Inventive plastics entrepreneur Woodrow Wilson Pearce, 96, died Nov. 6 in Glendale, Calif.
Pearce, who was born in Walnut Ridge, Ark., during the presidency of his namesake, Woodrow Wilson, had eight patents on proprietary technologies.
Woody Pearce left school after the 10th grade during the Great Depression, joined the Civilian Conservation Corps, attended an aviation school and then became a fabricator of landing gear assemblies for a Missouri aircraft supplier. The firm promoted Pearce to foreman of the plant's steel-welding department at age 19 and then superintendent.
In 1942, Pearce went to California as a weld component assembler for an aircraft manufacturer and, at night, attended Plastic Institute of America classes. The instruction channeled some of his creativity and led in time to employment as a pattern maker and then model maker.
He went independent in Hollywood in 1945, making architectural models, clear plastic valve casings and large clear display panels. He created a prototype top hat for the 1952 film “Singin' in the Rain.”
He made synthetic cultured marble for several years. Accidentally overheated plastic prompted Pearce to toss sand onto the batch. He added color and had a new product line.
He designed a still-popular dispenser pump, created venting cap technology for chemical and cosmetic container applications and developed a double-wall automatic pet feeder dish. Later, his product extension led to the development of widely used automatic water and food dispensers for pets. He created numerous lines of caps and closures.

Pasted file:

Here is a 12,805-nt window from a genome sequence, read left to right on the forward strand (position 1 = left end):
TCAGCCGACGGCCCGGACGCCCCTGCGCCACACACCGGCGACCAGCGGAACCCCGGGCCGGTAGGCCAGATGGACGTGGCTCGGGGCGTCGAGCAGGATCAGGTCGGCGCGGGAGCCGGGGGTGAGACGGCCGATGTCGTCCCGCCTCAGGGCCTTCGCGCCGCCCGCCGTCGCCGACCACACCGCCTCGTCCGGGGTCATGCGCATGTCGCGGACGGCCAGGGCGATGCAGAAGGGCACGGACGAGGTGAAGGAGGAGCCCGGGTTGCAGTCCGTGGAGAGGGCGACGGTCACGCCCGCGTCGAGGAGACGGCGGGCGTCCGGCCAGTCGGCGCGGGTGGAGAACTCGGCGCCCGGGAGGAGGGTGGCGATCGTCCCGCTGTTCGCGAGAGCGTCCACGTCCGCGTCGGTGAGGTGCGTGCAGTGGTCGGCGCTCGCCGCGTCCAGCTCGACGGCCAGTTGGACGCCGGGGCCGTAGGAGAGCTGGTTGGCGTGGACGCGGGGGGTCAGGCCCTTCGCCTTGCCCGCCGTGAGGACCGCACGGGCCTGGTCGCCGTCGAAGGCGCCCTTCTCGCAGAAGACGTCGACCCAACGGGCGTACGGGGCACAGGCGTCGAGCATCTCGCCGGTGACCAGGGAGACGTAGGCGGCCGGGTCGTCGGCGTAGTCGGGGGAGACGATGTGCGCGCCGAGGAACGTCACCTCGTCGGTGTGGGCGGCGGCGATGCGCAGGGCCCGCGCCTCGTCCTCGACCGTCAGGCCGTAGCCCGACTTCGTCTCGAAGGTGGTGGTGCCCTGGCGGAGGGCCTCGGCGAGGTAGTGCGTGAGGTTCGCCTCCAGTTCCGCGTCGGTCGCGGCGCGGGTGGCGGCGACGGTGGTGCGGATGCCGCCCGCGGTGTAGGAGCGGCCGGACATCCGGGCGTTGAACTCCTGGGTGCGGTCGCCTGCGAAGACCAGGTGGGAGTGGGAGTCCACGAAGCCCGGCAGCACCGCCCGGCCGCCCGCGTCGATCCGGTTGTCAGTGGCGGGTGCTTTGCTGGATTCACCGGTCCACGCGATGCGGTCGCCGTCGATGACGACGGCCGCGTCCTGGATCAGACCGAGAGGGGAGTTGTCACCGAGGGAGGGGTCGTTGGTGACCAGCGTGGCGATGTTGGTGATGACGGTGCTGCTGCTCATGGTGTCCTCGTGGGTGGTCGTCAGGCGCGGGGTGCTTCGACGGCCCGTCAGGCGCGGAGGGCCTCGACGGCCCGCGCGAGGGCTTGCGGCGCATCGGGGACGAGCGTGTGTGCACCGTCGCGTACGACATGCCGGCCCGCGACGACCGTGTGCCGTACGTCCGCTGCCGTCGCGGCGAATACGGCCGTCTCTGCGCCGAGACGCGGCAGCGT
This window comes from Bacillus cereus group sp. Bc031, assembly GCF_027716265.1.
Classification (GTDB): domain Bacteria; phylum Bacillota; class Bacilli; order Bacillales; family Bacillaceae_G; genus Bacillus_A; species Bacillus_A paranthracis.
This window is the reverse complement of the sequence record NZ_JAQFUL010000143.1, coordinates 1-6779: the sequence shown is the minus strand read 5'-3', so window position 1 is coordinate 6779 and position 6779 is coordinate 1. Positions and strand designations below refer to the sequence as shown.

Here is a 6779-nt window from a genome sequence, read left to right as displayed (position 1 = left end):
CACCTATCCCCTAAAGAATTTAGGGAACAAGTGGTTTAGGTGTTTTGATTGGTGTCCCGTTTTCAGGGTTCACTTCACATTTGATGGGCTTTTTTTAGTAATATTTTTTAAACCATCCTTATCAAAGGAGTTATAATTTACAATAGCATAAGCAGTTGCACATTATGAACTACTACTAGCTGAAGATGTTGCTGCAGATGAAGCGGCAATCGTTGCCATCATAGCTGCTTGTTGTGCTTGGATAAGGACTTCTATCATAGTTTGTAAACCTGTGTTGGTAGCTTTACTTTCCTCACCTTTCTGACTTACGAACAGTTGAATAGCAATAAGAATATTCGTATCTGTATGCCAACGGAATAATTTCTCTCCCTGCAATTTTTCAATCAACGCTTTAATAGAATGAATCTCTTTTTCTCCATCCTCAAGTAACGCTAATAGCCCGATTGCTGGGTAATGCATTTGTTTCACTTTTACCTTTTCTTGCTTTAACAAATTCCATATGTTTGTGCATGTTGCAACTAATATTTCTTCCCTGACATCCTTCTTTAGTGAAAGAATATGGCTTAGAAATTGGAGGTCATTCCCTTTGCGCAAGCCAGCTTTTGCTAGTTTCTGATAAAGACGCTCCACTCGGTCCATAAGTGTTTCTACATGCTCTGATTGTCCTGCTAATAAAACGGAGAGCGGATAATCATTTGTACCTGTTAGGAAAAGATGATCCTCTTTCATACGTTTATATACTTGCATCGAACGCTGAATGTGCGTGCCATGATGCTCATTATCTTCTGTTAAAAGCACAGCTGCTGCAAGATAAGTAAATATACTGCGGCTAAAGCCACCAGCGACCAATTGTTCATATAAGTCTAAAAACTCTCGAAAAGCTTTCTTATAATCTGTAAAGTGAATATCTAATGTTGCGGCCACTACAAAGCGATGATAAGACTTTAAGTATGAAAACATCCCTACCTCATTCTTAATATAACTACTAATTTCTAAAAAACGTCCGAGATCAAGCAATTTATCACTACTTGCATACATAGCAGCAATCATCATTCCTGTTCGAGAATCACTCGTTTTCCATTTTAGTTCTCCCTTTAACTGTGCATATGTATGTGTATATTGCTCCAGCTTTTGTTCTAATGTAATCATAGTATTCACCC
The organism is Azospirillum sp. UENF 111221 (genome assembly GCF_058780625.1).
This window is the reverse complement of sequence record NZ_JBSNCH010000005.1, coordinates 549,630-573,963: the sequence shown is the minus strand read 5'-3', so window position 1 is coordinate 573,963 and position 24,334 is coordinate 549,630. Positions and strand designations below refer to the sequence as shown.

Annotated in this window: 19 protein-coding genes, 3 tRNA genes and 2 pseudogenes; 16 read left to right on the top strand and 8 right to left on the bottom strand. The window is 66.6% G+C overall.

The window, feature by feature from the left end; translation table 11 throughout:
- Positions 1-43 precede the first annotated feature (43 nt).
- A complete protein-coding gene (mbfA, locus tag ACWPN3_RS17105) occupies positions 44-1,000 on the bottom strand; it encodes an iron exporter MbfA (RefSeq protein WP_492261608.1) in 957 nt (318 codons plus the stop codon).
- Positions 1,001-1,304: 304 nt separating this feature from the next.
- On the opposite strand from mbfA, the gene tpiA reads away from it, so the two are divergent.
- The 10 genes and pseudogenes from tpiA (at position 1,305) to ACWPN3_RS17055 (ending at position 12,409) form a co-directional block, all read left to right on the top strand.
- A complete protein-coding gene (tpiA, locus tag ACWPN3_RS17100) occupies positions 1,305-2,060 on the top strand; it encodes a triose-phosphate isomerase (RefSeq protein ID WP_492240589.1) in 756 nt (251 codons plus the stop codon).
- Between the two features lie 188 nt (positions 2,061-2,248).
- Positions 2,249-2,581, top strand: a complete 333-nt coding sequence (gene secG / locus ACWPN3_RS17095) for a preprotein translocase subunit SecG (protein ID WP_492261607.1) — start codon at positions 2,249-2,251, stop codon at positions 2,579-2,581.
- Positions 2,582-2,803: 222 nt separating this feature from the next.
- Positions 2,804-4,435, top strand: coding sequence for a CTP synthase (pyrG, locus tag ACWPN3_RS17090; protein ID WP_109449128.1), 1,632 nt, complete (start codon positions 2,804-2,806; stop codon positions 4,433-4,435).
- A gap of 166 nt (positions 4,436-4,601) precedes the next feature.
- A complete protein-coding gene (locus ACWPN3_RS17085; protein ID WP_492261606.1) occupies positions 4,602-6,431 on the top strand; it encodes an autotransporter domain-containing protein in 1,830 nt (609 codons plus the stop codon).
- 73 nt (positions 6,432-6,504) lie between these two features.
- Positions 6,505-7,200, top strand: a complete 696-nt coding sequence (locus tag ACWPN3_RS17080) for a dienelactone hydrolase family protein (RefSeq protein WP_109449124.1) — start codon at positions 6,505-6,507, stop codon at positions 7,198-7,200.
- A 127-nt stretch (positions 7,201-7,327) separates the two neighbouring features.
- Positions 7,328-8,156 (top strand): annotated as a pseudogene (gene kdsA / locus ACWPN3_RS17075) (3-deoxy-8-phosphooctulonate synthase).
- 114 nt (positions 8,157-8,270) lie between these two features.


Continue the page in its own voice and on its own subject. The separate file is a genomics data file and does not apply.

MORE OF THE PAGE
He continued to work with numerous distributors and operate Pearce Plastics in Pasadena, Calif., until March 2016 when Dennis Savalia merged the business within his Honor Plastics Inc. operation in Ontario, Calif.
Savalia said: “I had been in touch with Woody over many years. He selected me to take over his product lines.”
In a 2010 interview, Pearce explained his approach: “I have done it my way without having to ask for help. I guess I have been through this thing, and I do not give myself enough credit for what all I have done.”
Pearce was a member of the Rotary Club for 51 years. Survivors include his wife, Madeleine, and son, Cameron.
A funeral service will take place at 1 p.m. Nov. 14 in the chapel at Forest Lawn Mortuary, 1712 S. Glendale Ave., Glendale.
A reception will take place from 2:30-5 p.m. at the Oakmont Country Club, 3100 Country Club Dr., Glendale.